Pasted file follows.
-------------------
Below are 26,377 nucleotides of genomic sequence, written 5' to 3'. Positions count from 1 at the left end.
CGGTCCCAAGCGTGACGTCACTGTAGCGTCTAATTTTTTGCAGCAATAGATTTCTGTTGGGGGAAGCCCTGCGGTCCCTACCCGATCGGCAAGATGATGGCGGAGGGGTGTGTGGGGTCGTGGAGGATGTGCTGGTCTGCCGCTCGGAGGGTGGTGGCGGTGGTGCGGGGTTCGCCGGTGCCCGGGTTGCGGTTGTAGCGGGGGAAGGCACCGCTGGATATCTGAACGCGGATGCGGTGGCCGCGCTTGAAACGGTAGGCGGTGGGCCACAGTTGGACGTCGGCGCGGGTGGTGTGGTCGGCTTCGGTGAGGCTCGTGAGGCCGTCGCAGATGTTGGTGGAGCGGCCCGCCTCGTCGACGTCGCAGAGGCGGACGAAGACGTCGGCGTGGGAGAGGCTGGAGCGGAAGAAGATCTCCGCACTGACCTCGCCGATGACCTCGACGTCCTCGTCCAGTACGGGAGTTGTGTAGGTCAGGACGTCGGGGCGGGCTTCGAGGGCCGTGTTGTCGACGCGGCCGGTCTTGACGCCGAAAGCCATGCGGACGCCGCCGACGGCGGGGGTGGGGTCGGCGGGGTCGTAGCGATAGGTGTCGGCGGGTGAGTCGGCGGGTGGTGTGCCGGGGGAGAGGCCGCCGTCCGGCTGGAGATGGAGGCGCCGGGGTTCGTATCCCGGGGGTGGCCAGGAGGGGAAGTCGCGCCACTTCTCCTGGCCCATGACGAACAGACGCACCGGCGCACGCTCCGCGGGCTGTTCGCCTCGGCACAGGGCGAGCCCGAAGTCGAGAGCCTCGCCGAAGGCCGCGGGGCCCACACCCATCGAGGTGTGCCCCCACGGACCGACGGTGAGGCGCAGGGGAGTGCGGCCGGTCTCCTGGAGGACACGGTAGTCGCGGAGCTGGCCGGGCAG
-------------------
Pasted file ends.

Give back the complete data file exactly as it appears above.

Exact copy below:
Below are 26,377 nucleotides of genomic sequence, written 5' to 3'. Positions count from 1 at the left end.
CGGTCCCAAGCGTGACGTCACTGTAGCGTCTAATTTTTTGCAGCAATAGATTTCTGTTGGGGGAAGCCCTGCGGTCCCTACCCGATCGGCAAGATGATGGCGGAGGGGTGTGTGGGGTCGTGGAGGATGTGCTGGTCTGCCGCTCGGAGGGTGGTGGCGGTGGTGCGGGGTTCGCCGGTGCCCGGGTTGCGGTTGTAGCGGGGGAAGGCACCGCTGGATATCTGAACGCGGATGCGGTGGCCGCGCTTGAAACGGTAGGCGGTGGGCCACAGTTGGACGTCGGCGCGGGTGGTGTGGTCGGCTTCGGTGAGGCTCGTGAGGCCGTCGCAGATGTTGGTGGAGCGGCCCGCCTCGTCGACGTCGCAGAGGCGGACGAAGACGTCGGCGTGGGAGAGGCTGGAGCGGAAGAAGATCTCCGCACTGACCTCGCCGATGACCTCGACGTCCTCGTCCAGTACGGGAGTTGTGTAGGTCAGGACGTCGGGGCGGGCTTCGAGGGCCGTGTTGTCGACGCGGCCGGTCTTGACGCCGAAAGCCATGCGGACGCCGCCGACGGCGGGGGTGGGGTCGGCGGGGTCGTAGCGATAGGTGTCGGCGGGTGAGTCGGCGGGTGGTGTGCCGGGGGAGAGGCCGCCGTCCGGCTGGAGATGGAGGCGCCGGGGTTCGTATCCCGGGGGTGGCCAGGAGGGGAAGTCGCGCCACTTCTCCTGGCCCATGACGAACAGACGCACCGGCGCACGCTCCGCGGGCTGTTCGCCTCGGCACAGGGCGAGCCCGAAGTCGAGAGCCTCGCCGAAGGCCGCGGGGCCCACACCCATCGAGGTGTGCCCCCACGGACCGACGGTGAGGCGCAGGGGAGTGCGGCCGGTCTCCTGGAGGACACGGTAGTCGCGGAGCTGGCCGGGCAG